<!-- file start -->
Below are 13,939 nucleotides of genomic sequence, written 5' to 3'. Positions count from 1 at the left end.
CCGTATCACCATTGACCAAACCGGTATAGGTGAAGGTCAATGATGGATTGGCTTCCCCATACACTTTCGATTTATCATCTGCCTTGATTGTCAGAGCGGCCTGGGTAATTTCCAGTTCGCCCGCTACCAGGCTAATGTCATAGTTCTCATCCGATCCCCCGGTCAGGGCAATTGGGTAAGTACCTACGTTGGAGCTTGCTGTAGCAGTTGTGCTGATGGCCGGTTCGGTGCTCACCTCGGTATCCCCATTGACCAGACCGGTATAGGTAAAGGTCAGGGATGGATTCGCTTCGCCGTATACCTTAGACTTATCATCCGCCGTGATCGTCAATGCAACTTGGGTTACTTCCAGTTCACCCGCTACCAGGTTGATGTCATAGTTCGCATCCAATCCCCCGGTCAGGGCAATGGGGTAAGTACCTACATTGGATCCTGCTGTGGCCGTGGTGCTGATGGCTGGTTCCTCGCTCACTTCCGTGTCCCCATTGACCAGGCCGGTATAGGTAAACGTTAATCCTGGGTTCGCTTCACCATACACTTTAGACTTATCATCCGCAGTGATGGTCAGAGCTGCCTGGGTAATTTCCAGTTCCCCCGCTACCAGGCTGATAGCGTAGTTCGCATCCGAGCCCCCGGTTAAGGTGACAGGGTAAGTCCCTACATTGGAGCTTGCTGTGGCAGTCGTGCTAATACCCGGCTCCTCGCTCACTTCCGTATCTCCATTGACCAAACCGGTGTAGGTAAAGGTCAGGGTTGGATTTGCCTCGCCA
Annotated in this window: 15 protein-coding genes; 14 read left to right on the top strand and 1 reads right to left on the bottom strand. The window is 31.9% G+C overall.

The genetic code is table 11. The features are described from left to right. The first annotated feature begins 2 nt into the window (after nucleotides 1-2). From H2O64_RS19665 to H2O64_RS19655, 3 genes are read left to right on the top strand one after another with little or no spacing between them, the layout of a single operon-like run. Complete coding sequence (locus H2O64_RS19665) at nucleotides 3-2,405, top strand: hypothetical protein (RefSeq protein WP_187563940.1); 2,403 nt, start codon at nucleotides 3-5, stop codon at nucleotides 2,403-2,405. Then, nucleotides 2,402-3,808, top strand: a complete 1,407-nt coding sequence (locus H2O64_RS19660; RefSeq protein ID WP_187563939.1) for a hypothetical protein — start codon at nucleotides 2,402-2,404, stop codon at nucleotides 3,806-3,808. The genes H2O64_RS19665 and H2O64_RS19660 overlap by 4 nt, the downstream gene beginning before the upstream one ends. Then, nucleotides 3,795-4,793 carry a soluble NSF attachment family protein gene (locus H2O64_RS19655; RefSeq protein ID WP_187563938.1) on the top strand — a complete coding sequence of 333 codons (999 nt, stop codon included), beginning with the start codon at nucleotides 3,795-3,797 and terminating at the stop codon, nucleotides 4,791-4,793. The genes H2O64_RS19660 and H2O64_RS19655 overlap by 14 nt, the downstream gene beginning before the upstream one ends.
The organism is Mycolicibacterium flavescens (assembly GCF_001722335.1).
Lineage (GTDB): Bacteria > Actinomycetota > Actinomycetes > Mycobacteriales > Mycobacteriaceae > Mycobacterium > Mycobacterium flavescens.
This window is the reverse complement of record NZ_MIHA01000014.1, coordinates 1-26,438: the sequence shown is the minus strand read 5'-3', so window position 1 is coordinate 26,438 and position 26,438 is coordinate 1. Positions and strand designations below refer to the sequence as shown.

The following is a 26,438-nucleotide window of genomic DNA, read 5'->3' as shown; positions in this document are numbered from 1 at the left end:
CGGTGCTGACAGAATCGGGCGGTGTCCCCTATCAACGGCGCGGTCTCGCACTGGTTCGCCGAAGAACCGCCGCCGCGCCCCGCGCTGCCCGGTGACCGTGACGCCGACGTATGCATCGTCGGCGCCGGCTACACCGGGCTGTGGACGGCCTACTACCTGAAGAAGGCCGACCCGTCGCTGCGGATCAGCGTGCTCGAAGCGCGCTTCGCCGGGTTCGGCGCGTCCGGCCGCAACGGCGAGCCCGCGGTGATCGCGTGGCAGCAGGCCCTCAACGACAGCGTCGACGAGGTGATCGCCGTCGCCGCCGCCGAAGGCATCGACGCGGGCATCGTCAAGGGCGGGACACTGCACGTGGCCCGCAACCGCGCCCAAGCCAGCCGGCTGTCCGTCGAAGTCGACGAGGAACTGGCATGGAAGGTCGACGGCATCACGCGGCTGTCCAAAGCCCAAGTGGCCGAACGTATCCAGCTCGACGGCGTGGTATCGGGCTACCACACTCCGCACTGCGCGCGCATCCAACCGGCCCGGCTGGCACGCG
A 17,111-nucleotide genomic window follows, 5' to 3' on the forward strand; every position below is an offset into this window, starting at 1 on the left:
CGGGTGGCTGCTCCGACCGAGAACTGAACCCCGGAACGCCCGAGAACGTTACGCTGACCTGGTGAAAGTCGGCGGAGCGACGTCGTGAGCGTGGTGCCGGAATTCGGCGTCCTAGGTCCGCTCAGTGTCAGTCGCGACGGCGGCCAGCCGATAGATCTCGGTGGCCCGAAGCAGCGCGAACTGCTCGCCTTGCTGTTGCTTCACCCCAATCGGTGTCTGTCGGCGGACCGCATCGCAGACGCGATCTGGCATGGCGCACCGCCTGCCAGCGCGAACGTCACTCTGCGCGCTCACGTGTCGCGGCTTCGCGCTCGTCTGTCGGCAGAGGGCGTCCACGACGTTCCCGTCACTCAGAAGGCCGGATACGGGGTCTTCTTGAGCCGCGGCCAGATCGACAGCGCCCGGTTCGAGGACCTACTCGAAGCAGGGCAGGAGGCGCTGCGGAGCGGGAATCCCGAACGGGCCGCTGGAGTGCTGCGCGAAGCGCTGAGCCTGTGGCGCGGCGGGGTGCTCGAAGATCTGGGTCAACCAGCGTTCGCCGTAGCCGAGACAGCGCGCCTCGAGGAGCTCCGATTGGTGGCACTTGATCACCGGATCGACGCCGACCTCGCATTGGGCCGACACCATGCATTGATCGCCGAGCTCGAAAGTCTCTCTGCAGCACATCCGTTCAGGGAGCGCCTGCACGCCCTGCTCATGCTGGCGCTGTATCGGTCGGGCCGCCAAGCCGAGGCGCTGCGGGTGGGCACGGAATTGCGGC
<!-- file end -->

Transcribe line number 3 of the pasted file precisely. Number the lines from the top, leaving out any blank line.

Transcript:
Annotated in this window: 15 protein-coding genes; 14 read left to right on the top strand and 1 reads right to left on the bottom strand. The window is 31.9% G+C overall.